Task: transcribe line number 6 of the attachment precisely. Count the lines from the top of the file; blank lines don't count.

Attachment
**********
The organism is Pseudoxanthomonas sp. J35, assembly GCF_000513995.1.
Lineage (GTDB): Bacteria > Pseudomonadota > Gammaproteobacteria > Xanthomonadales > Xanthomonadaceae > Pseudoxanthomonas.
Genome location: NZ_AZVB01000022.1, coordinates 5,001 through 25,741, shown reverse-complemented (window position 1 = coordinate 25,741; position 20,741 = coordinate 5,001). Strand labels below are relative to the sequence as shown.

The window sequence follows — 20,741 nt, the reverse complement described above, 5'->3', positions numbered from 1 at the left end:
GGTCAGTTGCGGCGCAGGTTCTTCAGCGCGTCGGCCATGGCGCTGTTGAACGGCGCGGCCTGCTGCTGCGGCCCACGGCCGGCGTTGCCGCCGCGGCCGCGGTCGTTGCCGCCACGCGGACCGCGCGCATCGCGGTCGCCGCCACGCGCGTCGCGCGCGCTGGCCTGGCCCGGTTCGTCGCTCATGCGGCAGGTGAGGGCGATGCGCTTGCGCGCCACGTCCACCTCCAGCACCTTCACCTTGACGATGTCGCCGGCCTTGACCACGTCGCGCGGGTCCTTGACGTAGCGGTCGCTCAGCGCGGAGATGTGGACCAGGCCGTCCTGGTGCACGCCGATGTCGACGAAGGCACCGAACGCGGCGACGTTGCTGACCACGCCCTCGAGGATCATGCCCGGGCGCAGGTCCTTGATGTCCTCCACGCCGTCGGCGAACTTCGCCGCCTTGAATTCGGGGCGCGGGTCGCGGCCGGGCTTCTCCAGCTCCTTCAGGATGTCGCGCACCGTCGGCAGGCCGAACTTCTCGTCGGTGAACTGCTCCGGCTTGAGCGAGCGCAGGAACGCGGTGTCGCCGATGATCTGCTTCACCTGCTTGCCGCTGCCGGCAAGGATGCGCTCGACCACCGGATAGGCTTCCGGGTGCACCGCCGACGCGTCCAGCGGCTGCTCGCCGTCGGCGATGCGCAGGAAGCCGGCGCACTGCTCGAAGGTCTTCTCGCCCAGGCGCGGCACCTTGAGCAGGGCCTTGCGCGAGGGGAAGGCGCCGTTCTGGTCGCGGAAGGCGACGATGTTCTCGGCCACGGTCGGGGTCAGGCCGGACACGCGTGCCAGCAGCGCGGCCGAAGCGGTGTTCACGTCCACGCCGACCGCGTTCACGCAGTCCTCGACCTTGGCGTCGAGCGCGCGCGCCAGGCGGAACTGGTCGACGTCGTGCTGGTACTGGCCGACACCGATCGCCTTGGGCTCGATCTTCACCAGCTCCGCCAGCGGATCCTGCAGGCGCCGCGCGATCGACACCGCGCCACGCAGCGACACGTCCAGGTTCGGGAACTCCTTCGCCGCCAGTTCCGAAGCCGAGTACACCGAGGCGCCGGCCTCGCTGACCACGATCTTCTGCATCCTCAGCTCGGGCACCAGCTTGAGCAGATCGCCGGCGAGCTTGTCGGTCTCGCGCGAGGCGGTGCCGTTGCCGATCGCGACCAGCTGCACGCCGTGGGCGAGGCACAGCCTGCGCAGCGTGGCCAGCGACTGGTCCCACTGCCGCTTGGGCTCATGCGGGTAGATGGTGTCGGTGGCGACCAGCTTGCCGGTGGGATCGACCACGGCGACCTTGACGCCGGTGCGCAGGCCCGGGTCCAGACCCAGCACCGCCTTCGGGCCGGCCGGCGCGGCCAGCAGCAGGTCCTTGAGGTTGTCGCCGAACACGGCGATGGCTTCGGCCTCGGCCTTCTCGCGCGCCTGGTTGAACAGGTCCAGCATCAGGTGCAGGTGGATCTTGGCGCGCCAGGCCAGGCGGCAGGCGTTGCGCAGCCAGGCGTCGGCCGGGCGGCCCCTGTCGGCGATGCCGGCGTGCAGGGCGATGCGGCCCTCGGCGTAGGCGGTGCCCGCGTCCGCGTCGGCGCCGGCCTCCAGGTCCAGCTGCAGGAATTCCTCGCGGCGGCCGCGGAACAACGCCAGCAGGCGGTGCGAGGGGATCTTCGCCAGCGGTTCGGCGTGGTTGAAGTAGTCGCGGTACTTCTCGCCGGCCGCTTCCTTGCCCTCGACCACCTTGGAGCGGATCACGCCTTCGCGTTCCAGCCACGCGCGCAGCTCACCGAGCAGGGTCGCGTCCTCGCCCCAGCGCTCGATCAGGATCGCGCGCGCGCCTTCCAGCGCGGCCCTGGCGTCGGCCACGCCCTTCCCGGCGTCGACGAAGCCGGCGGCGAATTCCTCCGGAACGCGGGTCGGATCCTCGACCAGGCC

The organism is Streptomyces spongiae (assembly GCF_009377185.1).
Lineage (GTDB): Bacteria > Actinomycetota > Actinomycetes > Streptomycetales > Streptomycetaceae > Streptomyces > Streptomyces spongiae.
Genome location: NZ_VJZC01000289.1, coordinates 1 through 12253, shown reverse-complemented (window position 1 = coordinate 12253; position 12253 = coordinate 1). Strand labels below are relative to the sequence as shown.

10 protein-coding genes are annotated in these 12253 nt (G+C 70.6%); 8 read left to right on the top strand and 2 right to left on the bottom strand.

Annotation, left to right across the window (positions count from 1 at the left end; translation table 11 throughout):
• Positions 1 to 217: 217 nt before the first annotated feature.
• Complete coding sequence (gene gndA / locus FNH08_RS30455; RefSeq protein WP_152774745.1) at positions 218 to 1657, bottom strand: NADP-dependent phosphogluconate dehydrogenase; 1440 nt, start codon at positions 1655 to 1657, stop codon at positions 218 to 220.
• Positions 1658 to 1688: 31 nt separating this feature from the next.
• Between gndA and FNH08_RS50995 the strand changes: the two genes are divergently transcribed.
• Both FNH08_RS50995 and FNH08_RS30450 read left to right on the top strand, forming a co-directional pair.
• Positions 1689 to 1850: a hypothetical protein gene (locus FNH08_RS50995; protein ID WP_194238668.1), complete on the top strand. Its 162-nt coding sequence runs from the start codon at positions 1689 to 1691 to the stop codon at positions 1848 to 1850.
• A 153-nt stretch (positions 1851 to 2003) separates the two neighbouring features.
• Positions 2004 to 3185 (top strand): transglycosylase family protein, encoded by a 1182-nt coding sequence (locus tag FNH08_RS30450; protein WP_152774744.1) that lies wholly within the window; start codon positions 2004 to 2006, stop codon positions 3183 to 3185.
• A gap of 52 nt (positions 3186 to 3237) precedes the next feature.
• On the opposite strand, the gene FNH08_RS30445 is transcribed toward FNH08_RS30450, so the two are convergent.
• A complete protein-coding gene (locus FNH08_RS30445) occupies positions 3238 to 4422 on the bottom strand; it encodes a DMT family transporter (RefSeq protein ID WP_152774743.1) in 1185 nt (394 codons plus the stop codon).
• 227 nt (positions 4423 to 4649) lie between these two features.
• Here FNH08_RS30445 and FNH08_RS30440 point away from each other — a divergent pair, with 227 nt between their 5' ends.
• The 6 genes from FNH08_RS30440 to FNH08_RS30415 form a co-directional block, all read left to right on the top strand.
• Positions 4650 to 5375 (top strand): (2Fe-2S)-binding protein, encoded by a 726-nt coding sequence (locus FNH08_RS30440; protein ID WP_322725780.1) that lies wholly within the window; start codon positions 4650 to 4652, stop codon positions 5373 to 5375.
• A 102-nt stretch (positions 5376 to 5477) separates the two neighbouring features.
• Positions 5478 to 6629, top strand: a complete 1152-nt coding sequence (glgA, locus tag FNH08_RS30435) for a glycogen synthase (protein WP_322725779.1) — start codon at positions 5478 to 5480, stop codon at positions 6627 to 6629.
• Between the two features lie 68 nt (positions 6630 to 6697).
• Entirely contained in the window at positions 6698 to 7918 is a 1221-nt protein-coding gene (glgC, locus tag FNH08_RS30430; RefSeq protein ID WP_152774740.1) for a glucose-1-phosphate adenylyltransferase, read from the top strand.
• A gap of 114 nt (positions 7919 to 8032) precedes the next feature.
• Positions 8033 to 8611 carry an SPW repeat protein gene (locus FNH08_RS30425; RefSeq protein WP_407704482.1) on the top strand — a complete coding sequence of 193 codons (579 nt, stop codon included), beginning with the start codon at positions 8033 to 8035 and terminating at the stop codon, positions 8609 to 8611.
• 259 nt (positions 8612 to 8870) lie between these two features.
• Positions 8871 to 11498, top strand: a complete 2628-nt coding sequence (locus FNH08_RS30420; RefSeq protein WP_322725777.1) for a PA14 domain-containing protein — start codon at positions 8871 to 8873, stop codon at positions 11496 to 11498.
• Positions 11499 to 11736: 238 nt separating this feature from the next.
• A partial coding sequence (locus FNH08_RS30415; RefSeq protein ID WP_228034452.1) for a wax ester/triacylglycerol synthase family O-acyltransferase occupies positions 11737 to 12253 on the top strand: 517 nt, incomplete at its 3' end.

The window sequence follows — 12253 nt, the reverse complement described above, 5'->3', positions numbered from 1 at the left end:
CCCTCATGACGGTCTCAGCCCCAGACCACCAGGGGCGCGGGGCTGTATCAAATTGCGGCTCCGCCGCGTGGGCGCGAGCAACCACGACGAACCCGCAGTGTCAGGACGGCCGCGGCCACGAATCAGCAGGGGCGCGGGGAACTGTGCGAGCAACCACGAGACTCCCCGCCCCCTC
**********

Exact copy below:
The organism is Streptomyces spongiae (assembly GCF_009377185.1).